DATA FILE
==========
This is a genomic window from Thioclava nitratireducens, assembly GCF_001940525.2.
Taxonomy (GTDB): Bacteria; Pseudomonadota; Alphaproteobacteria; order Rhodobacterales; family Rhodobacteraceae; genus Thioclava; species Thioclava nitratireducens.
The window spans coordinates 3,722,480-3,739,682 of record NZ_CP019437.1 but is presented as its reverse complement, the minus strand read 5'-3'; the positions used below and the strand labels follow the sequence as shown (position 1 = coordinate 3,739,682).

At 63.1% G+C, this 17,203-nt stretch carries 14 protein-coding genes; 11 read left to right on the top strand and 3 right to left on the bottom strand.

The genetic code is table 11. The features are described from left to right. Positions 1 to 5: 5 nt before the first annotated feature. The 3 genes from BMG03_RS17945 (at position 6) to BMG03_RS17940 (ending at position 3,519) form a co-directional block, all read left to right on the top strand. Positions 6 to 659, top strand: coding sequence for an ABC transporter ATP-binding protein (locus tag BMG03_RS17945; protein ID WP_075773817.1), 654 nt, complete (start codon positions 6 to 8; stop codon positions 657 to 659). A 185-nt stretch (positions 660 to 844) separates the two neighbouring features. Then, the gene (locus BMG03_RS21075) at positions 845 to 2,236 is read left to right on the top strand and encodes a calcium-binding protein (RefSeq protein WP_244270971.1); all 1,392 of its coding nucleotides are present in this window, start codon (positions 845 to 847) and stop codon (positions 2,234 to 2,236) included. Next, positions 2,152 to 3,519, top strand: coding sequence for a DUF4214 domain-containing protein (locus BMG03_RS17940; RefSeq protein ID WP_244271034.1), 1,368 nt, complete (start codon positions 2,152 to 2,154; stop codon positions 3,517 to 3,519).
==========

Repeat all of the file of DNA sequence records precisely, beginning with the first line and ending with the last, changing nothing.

This is a genomic window from Thioclava nitratireducens, assembly GCF_001940525.2.
Taxonomy (GTDB): Bacteria; Pseudomonadota; Alphaproteobacteria; order Rhodobacterales; family Rhodobacteraceae; genus Thioclava; species Thioclava nitratireducens.
The window spans coordinates 3,722,480-3,739,682 of record NZ_CP019437.1 but is presented as its reverse complement, the minus strand read 5'-3'; the positions used below and the strand labels follow the sequence as shown (position 1 = coordinate 3,739,682).

At 63.1% G+C, this 17,203-nt stretch carries 14 protein-coding genes; 11 read left to right on the top strand and 3 right to left on the bottom strand.

The genetic code is table 11. The features are described from left to right. Positions 1 to 5: 5 nt before the first annotated feature. The 3 genes from BMG03_RS17945 (at position 6) to BMG03_RS17940 (ending at position 3,519) form a co-directional block, all read left to right on the top strand. Positions 6 to 659, top strand: coding sequence for an ABC transporter ATP-binding protein (locus tag BMG03_RS17945; protein ID WP_075773817.1), 654 nt, complete (start codon positions 6 to 8; stop codon positions 657 to 659). A 185-nt stretch (positions 660 to 844) separates the two neighbouring features. Then, the gene (locus BMG03_RS21075) at positions 845 to 2,236 is read left to right on the top strand and encodes a calcium-binding protein (RefSeq protein WP_244270971.1); all 1,392 of its coding nucleotides are present in this window, start codon (positions 845 to 847) and stop codon (positions 2,234 to 2,236) included. Next, positions 2,152 to 3,519, top strand: coding sequence for a DUF4214 domain-containing protein (locus BMG03_RS17940; RefSeq protein ID WP_244271034.1), 1,368 nt, complete (start codon positions 2,152 to 2,154; stop codon positions 3,517 to 3,519).